What appeals to me whenever I walk into Chainbrain is the inevitable number of people (usually younger people) engaging in banter and willing to include a stranger (myself) in a conversation. The place is very much like a community centre for cyclists, dressed up as a quality bicycle retail and repair business.
From the very first time I meet Jeremy Dalgleish, the driving force behind Chainbrain, I felt that this was someone running a business for reasons other than just making money.
An important tenant of Jeremy’s business plan when establishing Chainbrain, was that the shop would be a hub for people, particularly young people, to feel a sense of place and community. In less than two and a half years since Chainbrain came into being, this box has been well and truely ticked.
Unfortunately, on Sunday the ninth of September, Chainbrain was broken into and customer’s bikes, stock bikes and clothing were stolen.
In total eleven high value bikes and an extensive quantity of cycling clothing was stolen, in what looks to have been a well organised raid.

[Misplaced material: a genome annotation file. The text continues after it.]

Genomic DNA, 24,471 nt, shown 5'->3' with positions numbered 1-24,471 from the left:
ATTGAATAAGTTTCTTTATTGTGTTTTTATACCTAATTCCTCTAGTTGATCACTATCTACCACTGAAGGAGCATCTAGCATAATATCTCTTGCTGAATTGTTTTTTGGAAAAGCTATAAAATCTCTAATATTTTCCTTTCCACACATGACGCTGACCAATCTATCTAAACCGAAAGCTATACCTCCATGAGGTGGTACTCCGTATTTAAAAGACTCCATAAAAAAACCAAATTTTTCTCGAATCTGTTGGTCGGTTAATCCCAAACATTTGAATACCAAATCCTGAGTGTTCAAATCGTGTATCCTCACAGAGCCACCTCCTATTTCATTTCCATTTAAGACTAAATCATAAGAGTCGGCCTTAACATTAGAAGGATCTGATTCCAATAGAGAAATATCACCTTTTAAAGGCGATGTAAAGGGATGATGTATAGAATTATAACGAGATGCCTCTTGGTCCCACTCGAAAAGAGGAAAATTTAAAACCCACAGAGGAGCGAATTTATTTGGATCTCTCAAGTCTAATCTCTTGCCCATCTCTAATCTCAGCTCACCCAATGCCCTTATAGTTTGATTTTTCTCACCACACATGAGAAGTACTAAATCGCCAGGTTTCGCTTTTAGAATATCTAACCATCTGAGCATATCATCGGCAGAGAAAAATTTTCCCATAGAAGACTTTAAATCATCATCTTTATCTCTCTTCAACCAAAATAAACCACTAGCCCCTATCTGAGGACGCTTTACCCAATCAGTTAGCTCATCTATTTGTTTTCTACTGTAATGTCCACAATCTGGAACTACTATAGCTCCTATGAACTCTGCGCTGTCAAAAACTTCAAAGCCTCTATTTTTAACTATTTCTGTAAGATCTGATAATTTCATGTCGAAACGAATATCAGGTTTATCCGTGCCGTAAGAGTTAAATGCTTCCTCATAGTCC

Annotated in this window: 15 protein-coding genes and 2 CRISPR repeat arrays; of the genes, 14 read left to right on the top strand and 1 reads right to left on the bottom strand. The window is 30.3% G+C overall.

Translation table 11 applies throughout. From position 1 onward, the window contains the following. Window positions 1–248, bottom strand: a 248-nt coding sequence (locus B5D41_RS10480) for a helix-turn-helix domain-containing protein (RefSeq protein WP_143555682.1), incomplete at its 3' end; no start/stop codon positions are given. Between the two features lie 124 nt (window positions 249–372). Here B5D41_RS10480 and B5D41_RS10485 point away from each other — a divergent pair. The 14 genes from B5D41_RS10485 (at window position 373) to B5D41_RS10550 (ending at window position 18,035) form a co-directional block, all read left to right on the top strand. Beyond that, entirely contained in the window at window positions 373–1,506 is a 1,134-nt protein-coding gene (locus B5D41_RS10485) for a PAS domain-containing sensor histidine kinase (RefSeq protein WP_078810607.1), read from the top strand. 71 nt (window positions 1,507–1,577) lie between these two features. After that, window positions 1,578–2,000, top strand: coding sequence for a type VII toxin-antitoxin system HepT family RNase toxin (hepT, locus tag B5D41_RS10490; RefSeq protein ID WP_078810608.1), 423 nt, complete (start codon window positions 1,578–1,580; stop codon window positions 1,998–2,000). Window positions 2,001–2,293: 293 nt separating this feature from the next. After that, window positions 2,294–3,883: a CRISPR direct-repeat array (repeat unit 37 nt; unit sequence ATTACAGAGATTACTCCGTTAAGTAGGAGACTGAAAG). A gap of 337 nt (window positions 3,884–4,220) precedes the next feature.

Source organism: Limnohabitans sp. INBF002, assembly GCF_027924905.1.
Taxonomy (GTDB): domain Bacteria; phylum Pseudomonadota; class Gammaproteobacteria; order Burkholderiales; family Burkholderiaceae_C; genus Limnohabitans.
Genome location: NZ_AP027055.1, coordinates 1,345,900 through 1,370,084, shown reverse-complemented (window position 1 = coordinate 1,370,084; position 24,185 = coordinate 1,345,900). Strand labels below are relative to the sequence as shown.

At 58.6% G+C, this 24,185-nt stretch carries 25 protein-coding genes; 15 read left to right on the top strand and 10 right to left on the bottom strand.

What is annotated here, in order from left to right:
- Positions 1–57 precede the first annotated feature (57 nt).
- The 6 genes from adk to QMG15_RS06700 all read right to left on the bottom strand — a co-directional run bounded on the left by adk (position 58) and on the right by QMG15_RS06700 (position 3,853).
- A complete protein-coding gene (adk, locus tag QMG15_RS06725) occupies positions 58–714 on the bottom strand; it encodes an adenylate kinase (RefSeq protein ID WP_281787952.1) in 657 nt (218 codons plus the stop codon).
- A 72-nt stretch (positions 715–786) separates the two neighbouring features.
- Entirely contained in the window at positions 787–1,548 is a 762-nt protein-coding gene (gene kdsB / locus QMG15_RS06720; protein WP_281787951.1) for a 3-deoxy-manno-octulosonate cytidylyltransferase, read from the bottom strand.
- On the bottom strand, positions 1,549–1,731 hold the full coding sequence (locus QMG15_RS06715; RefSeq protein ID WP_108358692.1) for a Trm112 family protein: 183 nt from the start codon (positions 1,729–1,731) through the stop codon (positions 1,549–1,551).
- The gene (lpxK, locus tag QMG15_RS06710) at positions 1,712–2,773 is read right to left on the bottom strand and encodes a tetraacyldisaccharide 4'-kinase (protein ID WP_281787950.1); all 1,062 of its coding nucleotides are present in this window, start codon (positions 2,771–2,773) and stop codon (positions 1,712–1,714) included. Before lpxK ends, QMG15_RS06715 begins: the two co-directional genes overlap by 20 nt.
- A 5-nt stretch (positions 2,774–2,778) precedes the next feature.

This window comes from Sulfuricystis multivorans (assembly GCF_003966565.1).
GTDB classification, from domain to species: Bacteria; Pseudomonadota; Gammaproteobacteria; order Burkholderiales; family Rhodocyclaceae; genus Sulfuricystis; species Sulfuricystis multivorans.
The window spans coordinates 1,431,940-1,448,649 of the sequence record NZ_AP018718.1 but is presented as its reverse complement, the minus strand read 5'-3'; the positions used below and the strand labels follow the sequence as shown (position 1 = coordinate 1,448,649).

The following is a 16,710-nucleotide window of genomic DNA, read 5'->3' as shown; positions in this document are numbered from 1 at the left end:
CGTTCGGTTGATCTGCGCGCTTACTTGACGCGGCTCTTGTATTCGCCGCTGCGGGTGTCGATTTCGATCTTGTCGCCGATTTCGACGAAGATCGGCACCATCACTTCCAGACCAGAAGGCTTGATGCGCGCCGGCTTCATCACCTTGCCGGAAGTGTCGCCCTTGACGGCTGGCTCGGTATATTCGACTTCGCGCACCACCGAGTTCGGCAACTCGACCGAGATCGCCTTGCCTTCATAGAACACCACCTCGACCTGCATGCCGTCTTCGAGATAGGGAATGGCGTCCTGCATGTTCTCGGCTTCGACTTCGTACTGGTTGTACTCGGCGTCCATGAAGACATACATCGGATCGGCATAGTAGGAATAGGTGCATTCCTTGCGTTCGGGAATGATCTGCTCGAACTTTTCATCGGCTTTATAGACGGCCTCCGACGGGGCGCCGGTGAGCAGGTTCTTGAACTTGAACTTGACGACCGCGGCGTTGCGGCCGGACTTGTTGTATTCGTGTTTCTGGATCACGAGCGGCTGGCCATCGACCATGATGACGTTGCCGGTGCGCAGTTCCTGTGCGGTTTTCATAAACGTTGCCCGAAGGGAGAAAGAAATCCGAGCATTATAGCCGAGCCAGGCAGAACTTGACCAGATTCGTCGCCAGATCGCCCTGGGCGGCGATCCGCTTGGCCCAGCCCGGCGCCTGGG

Jeremy’s insurance, though substantial, is not sufficient to cover such a sizeable loss ( due in part to the type of bikes which were taken). There is a very real chance that Chainbrain will not be able to recover from this setback.
The community is however now rallying to make sure this doesn't happen. There is a planned “Ride for Chainbrain” day which will involve a Arthur’s Seat mountain bike shuttle service for the day, culminating in a BBQ at Hillview Park and a crowd funding campaign to “Save Chainbrain” has been established. Please help us keep Chainbrain as an important part of our local community. Thanks.
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